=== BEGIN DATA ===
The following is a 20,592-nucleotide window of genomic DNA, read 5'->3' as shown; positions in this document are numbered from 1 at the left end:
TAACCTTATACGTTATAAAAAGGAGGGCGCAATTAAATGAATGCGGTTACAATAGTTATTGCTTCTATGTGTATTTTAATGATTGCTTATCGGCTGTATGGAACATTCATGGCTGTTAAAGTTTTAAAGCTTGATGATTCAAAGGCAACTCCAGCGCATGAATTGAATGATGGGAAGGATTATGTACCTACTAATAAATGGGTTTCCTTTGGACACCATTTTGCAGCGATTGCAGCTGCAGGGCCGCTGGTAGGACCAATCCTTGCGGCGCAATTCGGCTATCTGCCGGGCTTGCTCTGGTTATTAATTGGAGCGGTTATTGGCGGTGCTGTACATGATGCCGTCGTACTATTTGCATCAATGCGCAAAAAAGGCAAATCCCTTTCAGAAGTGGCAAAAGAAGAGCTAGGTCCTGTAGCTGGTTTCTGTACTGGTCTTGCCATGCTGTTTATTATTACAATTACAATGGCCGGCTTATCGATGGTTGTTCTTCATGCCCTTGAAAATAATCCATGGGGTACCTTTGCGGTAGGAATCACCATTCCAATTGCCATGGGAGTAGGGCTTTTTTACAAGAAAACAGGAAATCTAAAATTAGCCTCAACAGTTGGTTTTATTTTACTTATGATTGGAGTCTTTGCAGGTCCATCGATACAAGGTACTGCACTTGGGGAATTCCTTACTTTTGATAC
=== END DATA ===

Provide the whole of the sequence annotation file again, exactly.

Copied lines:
The following is a 20,592-nucleotide window of genomic DNA, read 5'->3' as shown; positions in this document are numbered from 1 at the left end:
TAACCTTATACGTTATAAAAAGGAGGGCGCAATTAAATGAATGCGGTTACAATAGTTATTGCTTCTATGTGTATTTTAATGATTGCTTATCGGCTGTATGGAACATTCATGGCTGTTAAAGTTTTAAAGCTTGATGATTCAAAGGCAACTCCAGCGCATGAATTGAATGATGGGAAGGATTATGTACCTACTAATAAATGGGTTTCCTTTGGACACCATTTTGCAGCGATTGCAGCTGCAGGGCCGCTGGTAGGACCAATCCTTGCGGCGCAATTCGGCTATCTGCCGGGCTTGCTCTGGTTATTAATTGGAGCGGTTATTGGCGGTGCTGTACATGATGCCGTCGTACTATTTGCATCAATGCGCAAAAAAGGCAAATCCCTTTCAGAAGTGGCAAAAGAAGAGCTAGGTCCTGTAGCTGGTTTCTGTACTGGTCTTGCCATGCTGTTTATTATTACAATTACAATGGCCGGCTTATCGATGGTTGTTCTTCATGCCCTTGAAAATAATCCATGGGGTACCTTTGCGGTAGGAATCACCATTCCAATTGCCATGGGAGTAGGGCTTTTTTACAAGAAAACAGGAAATCTAAAATTAGCCTCAACAGTTGGTTTTATTTTACTTATGATTGGAGTCTTTGCAGGTCCATCGATACAAGGTACTGCACTTGGGGAATTCCTTACTTTTGATAC